Each year, nearly 35,000 Nepali children die before their fifth birthday, with almost two-thirds of these deaths occurring in the first month of life.1  Experts claim that over two thirds of these deaths could be prevented with relatively low costs and low-tech interventions.2  The Community Based Newborn Care Package addresses these issues within the national health system settings of Nepal. 

While Nepal managed to reduce child and maternal mortality rate by 7.7% respectively 7.5%, slow progress has been made in terms of neonatal mortality rate (3.6%). Around the year 2000, the government has put newborn survival on its political agenda and enforced community-based and public health interventions. Nepal then was the first low-income country in South Asia to have a national newborn health strategy. The so called Community-Based Newborn Care Package (CBNCP) was developed in 2007 and piloted between January 2010 and June 2011 in 10 of 75 Nepali districts under the guidance of the Ministry of Health and Population (MOHP). It is delivered through the Female Community Health Volunteers (FCHV) and Community Based Health Workers (CHW), laywomen who receive targeted training. It comprises 7 health system components aiming at improving both health provider and population behaviour:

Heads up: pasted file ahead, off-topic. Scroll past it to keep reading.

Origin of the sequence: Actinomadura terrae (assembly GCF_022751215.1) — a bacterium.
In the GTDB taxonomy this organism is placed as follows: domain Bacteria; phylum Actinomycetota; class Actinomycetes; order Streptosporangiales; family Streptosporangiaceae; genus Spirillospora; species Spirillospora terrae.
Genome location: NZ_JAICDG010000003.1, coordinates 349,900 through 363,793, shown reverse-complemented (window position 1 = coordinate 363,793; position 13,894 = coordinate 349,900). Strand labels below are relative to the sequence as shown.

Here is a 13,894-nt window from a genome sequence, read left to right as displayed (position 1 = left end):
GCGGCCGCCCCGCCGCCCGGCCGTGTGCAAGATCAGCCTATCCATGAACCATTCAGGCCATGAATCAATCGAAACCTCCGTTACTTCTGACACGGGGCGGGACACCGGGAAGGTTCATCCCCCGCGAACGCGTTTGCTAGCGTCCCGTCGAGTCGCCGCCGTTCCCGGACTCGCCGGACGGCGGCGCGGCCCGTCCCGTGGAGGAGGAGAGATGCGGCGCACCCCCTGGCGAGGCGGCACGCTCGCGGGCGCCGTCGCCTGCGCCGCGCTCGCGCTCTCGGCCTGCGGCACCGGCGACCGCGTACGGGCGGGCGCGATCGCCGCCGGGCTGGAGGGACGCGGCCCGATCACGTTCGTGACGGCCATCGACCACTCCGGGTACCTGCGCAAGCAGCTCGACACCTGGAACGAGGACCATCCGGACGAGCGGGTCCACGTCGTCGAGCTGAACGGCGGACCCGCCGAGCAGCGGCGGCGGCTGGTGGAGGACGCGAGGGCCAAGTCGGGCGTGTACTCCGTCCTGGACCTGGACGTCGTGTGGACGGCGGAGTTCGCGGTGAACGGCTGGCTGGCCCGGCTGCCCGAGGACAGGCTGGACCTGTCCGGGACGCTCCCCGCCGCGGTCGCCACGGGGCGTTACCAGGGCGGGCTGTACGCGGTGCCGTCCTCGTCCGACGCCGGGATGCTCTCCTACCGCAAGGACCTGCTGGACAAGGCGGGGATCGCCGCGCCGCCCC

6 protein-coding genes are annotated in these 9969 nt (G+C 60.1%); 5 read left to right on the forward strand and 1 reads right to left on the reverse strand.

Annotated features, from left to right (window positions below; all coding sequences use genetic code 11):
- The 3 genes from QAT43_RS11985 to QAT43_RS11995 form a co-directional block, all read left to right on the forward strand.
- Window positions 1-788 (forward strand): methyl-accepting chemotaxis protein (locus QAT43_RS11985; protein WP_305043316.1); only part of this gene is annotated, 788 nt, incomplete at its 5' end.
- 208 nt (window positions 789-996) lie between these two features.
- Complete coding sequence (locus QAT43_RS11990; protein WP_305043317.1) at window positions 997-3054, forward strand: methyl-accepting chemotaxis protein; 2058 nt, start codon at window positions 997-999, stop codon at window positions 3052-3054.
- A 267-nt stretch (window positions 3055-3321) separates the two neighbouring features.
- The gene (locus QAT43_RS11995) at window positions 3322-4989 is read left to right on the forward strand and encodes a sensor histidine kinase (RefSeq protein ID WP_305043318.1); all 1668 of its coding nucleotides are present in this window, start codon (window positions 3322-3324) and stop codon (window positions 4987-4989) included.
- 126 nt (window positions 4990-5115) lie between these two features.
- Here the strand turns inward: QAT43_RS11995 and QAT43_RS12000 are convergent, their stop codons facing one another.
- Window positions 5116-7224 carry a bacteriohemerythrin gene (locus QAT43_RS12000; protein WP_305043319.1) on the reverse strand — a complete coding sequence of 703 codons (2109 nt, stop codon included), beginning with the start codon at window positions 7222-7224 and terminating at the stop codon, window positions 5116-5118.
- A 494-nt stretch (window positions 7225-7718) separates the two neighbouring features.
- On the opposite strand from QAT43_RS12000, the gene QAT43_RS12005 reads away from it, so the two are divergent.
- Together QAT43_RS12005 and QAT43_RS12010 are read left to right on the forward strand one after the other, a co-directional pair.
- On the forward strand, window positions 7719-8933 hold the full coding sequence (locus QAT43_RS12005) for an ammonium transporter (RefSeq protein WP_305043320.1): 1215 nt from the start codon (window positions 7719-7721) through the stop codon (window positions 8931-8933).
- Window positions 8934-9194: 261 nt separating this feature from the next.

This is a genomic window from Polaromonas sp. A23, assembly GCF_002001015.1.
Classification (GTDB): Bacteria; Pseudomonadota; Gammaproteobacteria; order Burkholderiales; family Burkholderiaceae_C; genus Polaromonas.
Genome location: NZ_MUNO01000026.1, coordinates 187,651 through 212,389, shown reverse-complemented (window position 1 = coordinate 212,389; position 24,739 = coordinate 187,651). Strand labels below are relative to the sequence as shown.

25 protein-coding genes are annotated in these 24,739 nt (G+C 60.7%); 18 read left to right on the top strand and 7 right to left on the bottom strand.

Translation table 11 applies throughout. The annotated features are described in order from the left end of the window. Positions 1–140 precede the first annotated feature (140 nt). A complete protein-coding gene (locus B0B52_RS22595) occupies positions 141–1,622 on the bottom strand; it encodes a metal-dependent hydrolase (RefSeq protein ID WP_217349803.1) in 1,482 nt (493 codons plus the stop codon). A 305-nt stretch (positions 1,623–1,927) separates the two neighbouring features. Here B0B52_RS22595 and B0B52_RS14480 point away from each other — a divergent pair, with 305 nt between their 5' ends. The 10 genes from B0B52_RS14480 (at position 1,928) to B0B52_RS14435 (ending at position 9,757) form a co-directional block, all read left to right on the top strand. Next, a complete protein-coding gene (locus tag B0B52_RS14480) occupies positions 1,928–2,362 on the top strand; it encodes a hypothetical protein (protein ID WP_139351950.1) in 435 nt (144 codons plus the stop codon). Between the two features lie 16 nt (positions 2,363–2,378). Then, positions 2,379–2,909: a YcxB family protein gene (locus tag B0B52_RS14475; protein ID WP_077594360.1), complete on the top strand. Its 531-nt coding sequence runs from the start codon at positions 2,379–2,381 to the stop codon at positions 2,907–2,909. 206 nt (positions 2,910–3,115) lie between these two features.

• behaviour change communication for birth preparedness and newborn care 
  • institutional delivery or clean home delivery through skilled birth attendants
  • postnatal care
  • care for low birthweight newborns
  • management of newborn infections
  • prevention of hypothermia
  • recognition of asphyxia, initial stimulation and resuscitation

First evaluations after the 18-month implementation phase have shown a promising development: despite high levels of poverty, poor infrastructure, difficult terrain and cultural conflicts Nepal was on track for meeting the Millennium Developmental Goals for maternal and child health. One could observe that women benefiting from the package had decreased illnesses and complications during pregnancy and birth associated with decreased stillbirths, as well as perinatal and neonatal deaths. In a before and after survey, researchers analysed data from one district to measure the coverage of interventions.  The survey demonstrated that coverage for both maternal and neonatal services had significantly increased as well as counselling to pregnant women by the FCHV, practice to prepare for birth, and antenatal check-ups from a skilled provider. Delivery assisted by a skilled birth attendant had increased by two-fold. FCHV attendance at birth for newborn care significantly increased by three-fold. Prevention from hypothermia and ensuring proper nutrition has considerably improved, too. Additionally, weighing of newborns delivered at home within 24 hours had increased by four-fold. Postnatal check-ups for mothers and newborns by FCHV, CHW and health facility workers have risen by more than 90%.